HELEN CHEN/THE VARSITY

A recent study by Québec researchers found that heavy snowfalls are correlated with an increase in hospital admissions for myocardial infarction (MI), or heart attack.

MI occurs due to prolonged cardiac ischemia, the blockage of a coronary artery, which inhibits the flow of oxygenated blood to the heart muscle.

To investigate MI occurrences, the researchers incorporated information from two databases, concerning 128,073 hospital admissions and 68,155 deaths from heart attack between 1981 and 2014 in Québec. They refined their search based on some factors, such as the prominence of snowfall between the months of November and April.

Environment Canada provided the team with weather information about the different regions being evaluated in the study. Dr. Natalie Auger of the University of Montreal Hospital Research Centre then combined this information to provide a detailed and complementary model of the association between time of snowfall and heart attack-associated deaths.

The researchers came to the conclusion that the combination of physical stress exerted on the body and the aerobic demand of shoveling snow was most likely to explain the link between snowfall and higher hospital admission rates due to MI.

The correlation found was directly proportional, meaning that an increase in amount of snow lead to an increased amount of hospital admissions or death caused by MI.

Men were more likely to be subject to heart attack following snowfall, accounting for 60 per cent of hospital admissions and MI-related deaths, as they are “more likely to shovel” snow compared to women, the study found. One of the results of the study indicated that a snowfall of 20 cm was associated to a 34 per cent increased risk of heart attack death in men.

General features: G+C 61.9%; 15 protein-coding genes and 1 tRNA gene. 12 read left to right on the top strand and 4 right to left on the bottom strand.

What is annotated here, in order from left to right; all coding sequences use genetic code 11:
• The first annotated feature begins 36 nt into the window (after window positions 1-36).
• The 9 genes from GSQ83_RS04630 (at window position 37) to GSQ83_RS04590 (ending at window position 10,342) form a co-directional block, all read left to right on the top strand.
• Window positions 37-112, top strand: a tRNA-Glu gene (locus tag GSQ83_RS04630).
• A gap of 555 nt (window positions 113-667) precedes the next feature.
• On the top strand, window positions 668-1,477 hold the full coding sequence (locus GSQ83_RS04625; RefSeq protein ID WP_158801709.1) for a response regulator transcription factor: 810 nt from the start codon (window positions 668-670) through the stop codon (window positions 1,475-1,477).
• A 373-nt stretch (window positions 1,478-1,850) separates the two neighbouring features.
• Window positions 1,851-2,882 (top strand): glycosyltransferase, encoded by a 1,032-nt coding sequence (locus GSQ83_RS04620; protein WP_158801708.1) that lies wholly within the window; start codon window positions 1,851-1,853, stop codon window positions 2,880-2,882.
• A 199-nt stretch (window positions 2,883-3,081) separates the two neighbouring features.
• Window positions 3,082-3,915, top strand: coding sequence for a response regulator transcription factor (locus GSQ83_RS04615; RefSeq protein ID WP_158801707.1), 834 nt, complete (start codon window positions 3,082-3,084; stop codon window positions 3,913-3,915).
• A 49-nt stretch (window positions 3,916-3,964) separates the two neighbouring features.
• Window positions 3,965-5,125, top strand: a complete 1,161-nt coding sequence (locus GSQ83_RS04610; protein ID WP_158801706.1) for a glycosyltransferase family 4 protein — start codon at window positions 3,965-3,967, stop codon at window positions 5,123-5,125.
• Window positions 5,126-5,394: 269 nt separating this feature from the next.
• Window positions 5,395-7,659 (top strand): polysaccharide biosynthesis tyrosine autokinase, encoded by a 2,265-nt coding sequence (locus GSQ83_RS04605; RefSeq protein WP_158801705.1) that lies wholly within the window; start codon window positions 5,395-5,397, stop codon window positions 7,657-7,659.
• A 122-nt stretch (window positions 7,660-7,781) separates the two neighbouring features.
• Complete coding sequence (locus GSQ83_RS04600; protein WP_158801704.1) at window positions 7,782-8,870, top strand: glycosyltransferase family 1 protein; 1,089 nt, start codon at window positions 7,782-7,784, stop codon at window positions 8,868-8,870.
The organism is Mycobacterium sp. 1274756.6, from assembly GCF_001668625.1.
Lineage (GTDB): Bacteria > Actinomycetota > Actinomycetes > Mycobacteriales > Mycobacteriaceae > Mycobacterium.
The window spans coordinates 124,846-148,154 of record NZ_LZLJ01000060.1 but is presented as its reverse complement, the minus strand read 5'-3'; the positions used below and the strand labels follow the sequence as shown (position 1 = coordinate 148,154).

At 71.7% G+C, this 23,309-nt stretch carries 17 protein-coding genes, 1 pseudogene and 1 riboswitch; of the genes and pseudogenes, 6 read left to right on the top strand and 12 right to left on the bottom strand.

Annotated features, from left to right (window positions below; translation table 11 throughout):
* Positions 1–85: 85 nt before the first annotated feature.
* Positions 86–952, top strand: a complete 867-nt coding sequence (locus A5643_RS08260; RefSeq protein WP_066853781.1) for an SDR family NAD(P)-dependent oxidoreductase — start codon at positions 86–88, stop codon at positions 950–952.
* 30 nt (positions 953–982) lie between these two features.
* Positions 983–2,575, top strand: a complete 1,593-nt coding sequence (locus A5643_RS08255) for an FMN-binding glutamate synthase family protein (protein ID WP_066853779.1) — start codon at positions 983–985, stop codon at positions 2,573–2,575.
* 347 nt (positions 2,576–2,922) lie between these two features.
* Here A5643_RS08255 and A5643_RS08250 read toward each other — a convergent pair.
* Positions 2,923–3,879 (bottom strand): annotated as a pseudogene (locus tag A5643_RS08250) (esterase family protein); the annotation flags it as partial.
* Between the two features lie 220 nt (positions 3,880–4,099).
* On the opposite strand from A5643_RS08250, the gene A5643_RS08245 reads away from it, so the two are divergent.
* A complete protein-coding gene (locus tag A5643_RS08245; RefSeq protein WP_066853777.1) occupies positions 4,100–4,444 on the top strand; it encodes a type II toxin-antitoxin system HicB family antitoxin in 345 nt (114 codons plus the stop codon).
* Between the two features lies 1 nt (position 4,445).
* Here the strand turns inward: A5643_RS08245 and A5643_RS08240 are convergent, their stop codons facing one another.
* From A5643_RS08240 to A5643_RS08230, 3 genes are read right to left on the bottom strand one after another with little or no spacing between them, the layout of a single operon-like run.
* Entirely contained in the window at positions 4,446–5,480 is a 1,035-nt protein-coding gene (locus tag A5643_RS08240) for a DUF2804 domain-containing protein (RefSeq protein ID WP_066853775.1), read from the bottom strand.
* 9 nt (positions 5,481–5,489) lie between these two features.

The researchers noted certain factors that could potentially confound aspects of their interpreted results. These factors included the size of areas shoveled, the manner in which snow was shoveled (manually or with a snow blower), and other relevant and underlying symptoms of the patient.

The study recommended that individuals be conscious of the risks involved in the strenuous act of shoveling snow, especially during heavier and longer snowfall. They advise Canadians to shovel as soon as possible, as snow would be lighter. Moreover, shoveling lighter amounts of snow periodically during prolonged snowfall instead of a heavier amount after several hours is a wiser approach and can prevent profound cardiovascular consequences.

“The research is interesting and not at all surprising,” said Dr. Paul Dorian, the Division of Cardiology Department Director at U of T and Staff Cardiac Electrophysiologist at St. Michael’s Hospital, “What is missing is the absolute risk of MI, not the relative risk of MI.”

Dorian that the results merely reveal an association between snowfall and heart attack risk or MI — not causation. An absolute risk of MI is ultimately fixed and nonrelative, that is to say, not related to other factors. On the other hand, a relative risk is viewed as related or associated with other existing factors. Thus, if this independent risk of MI is of small value, Dorian says there is “no need to worry and no need to buy a snowblower.”

He added, “Yes, some people are at risk of MI if they shovel, but they are also at risk if they climb stairs. It is about absolute risk, not relative risk.”

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